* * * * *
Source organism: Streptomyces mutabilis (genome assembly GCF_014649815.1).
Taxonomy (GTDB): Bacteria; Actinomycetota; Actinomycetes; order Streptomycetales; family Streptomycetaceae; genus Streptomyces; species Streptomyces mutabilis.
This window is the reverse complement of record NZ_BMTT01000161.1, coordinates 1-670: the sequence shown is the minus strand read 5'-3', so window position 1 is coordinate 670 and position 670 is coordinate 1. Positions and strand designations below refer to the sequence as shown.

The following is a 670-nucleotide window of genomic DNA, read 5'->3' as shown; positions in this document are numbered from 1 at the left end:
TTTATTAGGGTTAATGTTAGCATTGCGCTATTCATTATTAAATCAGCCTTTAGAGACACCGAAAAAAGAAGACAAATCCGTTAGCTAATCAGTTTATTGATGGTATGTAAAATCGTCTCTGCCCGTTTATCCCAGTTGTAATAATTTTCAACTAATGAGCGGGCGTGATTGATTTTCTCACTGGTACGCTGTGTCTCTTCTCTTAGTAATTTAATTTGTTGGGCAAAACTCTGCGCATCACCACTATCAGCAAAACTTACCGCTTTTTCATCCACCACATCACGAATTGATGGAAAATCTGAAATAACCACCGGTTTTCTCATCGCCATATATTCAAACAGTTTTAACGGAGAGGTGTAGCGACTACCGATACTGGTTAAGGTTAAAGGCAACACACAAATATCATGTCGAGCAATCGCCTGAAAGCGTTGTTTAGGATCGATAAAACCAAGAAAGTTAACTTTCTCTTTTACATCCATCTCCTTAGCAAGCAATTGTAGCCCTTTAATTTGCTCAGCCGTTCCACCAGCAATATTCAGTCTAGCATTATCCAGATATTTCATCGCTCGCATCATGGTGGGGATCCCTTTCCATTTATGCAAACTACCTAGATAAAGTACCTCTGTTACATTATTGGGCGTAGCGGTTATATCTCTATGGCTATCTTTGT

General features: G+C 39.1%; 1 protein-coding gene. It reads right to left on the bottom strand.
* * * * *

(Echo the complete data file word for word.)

Source organism: Streptomyces mutabilis (genome assembly GCF_014649815.1).
Taxonomy (GTDB): Bacteria; Actinomycetota; Actinomycetes; order Streptomycetales; family Streptomycetaceae; genus Streptomyces; species Streptomyces mutabilis.
This window is the reverse complement of record NZ_BMTT01000161.1, coordinates 1-670: the sequence shown is the minus strand read 5'-3', so window position 1 is coordinate 670 and position 670 is coordinate 1. Positions and strand designations below refer to the sequence as shown.

The following is a 670-nucleotide window of genomic DNA, read 5'->3' as shown; positions in this document are numbered from 1 at the left end:
TTTATTAGGGTTAATGTTAGCATTGCGCTATTCATTATTAAATCAGCCTTTAGAGACACCGAAAAAAGAAGACAAATCCGTTAGCTAATCAGTTTATTGATGGTATGTAAAATCGTCTCTGCCCGTTTATCCCAGTTGTAATAATTTTCAACTAATGAGCGGGCGTGATTGATTTTCTCACTGGTACGCTGTGTCTCTTCTCTTAGTAATTTAATTTGTTGGGCAAAACTCTGCGCATCACCACTATCAGCAAAACTTACCGCTTTTTCATCCACCACATCACGAATTGATGGAAAATCTGAAATAACCACCGGTTTTCTCATCGCCATATATTCAAACAGTTTTAACGGAGAGGTGTAGCGACTACCGATACTGGTTAAGGTTAAAGGCAACACACAAATATCATGTCGAGCAATCGCCTGAAAGCGTTGTTTAGGATCGATAAAACCAAGAAAGTTAACTTTCTCTTTTACATCCATCTCCTTAGCAAGCAATTGTAGCCCTTTAATTTGCTCAGCCGTTCCACCAGCAATATTCAGTCTAGCATTATCCAGATATTTCATCGCTCGCATCATGGTGGGGATCCCTTTCCATTTATGCAAACTACCTAGATAAAGTACCTCTGTTACATTATTGGGCGTAGCGGTTATATCTCTATGGCTATCTTTGT

General features: G+C 39.1%; 1 protein-coding gene. It reads right to left on the bottom strand.